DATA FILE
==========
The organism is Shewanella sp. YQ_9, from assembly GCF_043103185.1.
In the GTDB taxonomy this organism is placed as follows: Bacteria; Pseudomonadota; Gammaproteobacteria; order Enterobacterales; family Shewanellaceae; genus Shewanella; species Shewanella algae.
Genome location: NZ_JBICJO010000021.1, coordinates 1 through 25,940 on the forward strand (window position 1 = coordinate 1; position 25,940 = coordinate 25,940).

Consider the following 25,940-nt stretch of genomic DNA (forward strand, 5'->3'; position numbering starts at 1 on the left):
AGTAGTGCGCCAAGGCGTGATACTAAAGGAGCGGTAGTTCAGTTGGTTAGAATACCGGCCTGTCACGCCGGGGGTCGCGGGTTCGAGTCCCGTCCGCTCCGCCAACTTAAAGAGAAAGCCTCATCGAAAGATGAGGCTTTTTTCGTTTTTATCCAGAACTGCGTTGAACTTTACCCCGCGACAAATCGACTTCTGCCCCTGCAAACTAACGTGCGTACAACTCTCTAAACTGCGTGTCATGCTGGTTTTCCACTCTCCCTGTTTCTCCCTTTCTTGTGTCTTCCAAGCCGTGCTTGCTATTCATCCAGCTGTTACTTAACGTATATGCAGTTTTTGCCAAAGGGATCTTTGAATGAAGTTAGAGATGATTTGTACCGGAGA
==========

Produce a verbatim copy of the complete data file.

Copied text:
The organism is Shewanella sp. YQ_9, from assembly GCF_043103185.1.
In the GTDB taxonomy this organism is placed as follows: Bacteria; Pseudomonadota; Gammaproteobacteria; order Enterobacterales; family Shewanellaceae; genus Shewanella; species Shewanella algae.
Genome location: NZ_JBICJO010000021.1, coordinates 1 through 25,940 on the forward strand (window position 1 = coordinate 1; position 25,940 = coordinate 25,940).

Consider the following 25,940-nt stretch of genomic DNA (forward strand, 5'->3'; position numbering starts at 1 on the left):
AGTAGTGCGCCAAGGCGTGATACTAAAGGAGCGGTAGTTCAGTTGGTTAGAATACCGGCCTGTCACGCCGGGGGTCGCGGGTTCGAGTCCCGTCCGCTCCGCCAACTTAAAGAGAAAGCCTCATCGAAAGATGAGGCTTTTTTCGTTTTTATCCAGAACTGCGTTGAACTTTACCCCGCGACAAATCGACTTCTGCCCCTGCAAACTAACGTGCGTACAACTCTCTAAACTGCGTGTCATGCTGGTTTTCCACTCTCCCTGTTTCTCCCTTTCTTGTGTCTTCCAAGCCGTGCTTGCTATTCATCCAGCTGTTACTTAACGTATATGCAGTTTTTGCCAAAGGGATCTTTGAATGAAGTTAGAGATGATTTGTACCGGAGA